Effectiveness of the pandemic influenza A/H1N1 2009 monovalent vaccine in Korea

Joon Young Song, Hee Jin Cheong, Jung Yeon Heo, Ji Yun Noh, Won Suk Choi, Dae Won Park, Jacob Lee, Hye Won Jeong, Sae Yoon Kee, Woo Joo Kim

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    30 Citations (Scopus)


    The 2009 influenza pandemic was caused by a novel triple-reassortant influenza A/H1N1 virus that was further recombined with a Eurasian pig flu virus. Vaccination is a key countermeasure for disease; however, little data assessing vaccine effectiveness (VE) against the pandemic H1N1 virus are available. We conducted a matched case-control study to assess effectiveness of the 2009 influenza A/H1N1 monovalent vaccine against laboratory-confirmed, medically attended influenza patients. Subjects included in the study were ≥10 years of age and were treated at five university hospitals in the Republic of Korea (ROK) from December 2009 through March 2010. For subjects visiting outpatient clinics with influenza-like illness (ILI), real time reverse transcription polymerase chain reaction (rRT-PCR) was used to diagnose 2009 H1N1 influenza virus infection. Subjects with positive rRT-PCR were classified as cases, while those testing negative were controls. A valid vaccination corresponded to ≥14 days between receiving a dose of vaccine and symptom onset. Overall, 416 ILI subjects were analyzed, and 60 (14.4%) were vaccinated with the 2009 influenza A/H1N1 monovalent vaccine. The overall VE against pandemic 2009 A/H1N1 virus illness after adjustment for age group and presence of chronic medical conditions was 73.4% (95% confidence interval [CI] = 49.1-86.1%). Both vaccine formulations (unadjuvanted and MF-59 adjuvanted) showed a statistically significant VE. In conclusion, the 2009 influenza A/H1N1 monovalent vaccine was substantially protective against pandemic influenza in the ROK during the 2009-2010 season.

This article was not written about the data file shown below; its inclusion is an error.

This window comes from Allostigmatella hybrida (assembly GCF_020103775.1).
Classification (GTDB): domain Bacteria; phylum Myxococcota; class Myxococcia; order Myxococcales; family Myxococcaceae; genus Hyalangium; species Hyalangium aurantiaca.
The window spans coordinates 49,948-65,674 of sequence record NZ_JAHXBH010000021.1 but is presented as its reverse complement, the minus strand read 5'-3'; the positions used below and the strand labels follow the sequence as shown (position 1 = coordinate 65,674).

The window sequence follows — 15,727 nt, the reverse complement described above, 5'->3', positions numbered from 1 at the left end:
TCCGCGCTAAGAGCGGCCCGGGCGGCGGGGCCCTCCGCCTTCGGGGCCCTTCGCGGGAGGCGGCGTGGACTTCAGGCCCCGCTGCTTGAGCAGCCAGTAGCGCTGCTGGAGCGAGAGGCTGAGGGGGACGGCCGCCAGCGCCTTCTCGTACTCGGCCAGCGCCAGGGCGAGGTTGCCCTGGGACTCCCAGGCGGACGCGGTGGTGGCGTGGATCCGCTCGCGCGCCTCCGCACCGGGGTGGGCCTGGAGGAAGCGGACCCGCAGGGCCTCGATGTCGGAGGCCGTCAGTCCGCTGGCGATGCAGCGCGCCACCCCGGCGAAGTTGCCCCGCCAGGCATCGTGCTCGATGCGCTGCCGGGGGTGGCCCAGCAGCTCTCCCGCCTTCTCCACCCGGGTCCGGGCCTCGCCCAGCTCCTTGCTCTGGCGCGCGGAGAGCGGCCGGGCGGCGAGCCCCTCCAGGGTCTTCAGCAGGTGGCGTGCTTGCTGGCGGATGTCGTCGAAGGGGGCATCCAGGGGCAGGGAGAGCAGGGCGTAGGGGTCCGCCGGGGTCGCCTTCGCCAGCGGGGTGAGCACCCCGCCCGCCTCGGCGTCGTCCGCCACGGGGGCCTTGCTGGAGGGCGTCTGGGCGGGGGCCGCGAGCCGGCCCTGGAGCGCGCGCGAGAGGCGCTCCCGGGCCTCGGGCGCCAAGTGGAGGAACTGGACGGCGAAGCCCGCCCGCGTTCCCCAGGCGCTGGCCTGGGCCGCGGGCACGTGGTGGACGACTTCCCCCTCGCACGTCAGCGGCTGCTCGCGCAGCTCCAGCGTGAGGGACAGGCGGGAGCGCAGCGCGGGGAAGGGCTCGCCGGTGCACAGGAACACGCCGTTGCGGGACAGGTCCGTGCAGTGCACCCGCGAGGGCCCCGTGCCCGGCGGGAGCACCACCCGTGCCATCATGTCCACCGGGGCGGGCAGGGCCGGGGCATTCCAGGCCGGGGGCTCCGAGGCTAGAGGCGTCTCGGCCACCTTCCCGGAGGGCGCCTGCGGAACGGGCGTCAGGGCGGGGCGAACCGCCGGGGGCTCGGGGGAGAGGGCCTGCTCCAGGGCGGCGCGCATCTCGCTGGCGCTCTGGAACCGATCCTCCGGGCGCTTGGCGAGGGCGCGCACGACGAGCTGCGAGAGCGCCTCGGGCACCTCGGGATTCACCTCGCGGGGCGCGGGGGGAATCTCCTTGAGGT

Original languageEnglish
    Pages (from-to)1395-1398
    Number of pages4
    Issue number7
    Publication statusPublished - 2011 Feb 4


    • 2009 H1N1
    • Effectiveness
    • Influenza
    • Vaccination

    ASJC Scopus subject areas

    • Molecular Medicine
    • Immunology and Microbiology(all)
    • veterinary(all)
    • Public Health, Environmental and Occupational Health
    • Infectious Diseases


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